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Avinash Kumar, executive director of Amnesty International, underlined that the arrests showed the continuation of a clampdown on those critical of the government. “Over the past two years, there has been a sustained smear campaign against these activists, accusing them of working against India and seeking to undermine years of crucial work they have done to cast light on injustice,” he said.

A statement issued by several prominent publishers noted that the arrests are clearly designed to suppress any dissent. “In prison, they will join others arrested essentially for being critics of the government,” the publishers said. The All India Forum for Right to Education said the case filed under the draconian unlawful activities act, which allows for indefinite incarceration without trial, is intended to silence a significant critical voice against the anti-democratic policies and practices of the government. “The state action against Anand Teltumbde and Gautam Navlakha is part of a larger pattern of state assault on the democratic rights and liberties of the people and on principles of equity and justice that lie at the very foundation of our republic.”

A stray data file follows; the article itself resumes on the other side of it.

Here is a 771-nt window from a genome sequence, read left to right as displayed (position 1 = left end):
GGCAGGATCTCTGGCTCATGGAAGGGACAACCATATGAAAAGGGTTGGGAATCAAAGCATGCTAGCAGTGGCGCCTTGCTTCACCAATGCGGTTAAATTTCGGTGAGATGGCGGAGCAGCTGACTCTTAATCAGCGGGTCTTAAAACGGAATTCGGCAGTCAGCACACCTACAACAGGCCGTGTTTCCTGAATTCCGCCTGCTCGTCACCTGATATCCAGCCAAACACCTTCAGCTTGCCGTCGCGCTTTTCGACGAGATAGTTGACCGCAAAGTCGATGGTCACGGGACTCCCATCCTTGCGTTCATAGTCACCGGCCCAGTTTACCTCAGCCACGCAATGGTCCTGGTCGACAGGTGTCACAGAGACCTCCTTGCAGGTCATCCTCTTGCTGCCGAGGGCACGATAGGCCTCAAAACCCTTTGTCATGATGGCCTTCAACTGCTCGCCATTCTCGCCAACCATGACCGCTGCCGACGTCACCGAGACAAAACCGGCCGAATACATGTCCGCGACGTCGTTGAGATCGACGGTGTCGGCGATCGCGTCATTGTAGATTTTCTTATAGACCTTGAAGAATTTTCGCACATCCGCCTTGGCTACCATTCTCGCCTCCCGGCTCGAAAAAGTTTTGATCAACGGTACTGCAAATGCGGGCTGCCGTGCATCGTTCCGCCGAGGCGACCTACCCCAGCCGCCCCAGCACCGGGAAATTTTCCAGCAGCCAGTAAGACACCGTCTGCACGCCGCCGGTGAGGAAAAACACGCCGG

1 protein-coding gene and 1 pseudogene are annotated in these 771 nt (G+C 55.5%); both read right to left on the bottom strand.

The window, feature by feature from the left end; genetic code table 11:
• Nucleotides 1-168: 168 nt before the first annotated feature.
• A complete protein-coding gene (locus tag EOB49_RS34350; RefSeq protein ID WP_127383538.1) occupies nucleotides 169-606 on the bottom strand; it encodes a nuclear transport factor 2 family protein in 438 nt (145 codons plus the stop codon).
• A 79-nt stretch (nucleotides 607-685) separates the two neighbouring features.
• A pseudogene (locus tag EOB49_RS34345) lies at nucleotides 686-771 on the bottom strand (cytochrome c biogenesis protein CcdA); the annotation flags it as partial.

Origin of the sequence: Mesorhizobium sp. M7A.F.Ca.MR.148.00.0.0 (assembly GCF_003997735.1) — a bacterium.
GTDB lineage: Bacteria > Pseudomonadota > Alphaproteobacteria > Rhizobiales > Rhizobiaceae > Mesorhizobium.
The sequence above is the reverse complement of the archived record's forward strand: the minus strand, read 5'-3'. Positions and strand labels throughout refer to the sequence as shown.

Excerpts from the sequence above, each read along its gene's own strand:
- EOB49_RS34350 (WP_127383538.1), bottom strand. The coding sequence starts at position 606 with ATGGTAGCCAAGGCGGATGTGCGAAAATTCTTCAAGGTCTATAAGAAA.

The New York-based Committee to Protect Journalists, a non-profit organisation that promotes press freedom worldwide, said: “Sending Navlakha to jail at any time would be unjust and a clear effort to silence his critical writing. But for the Supreme Court and Indian authorities to insist on sending him to jail in the middle of a pandemic goes against their own directives and is a matter of life or death.”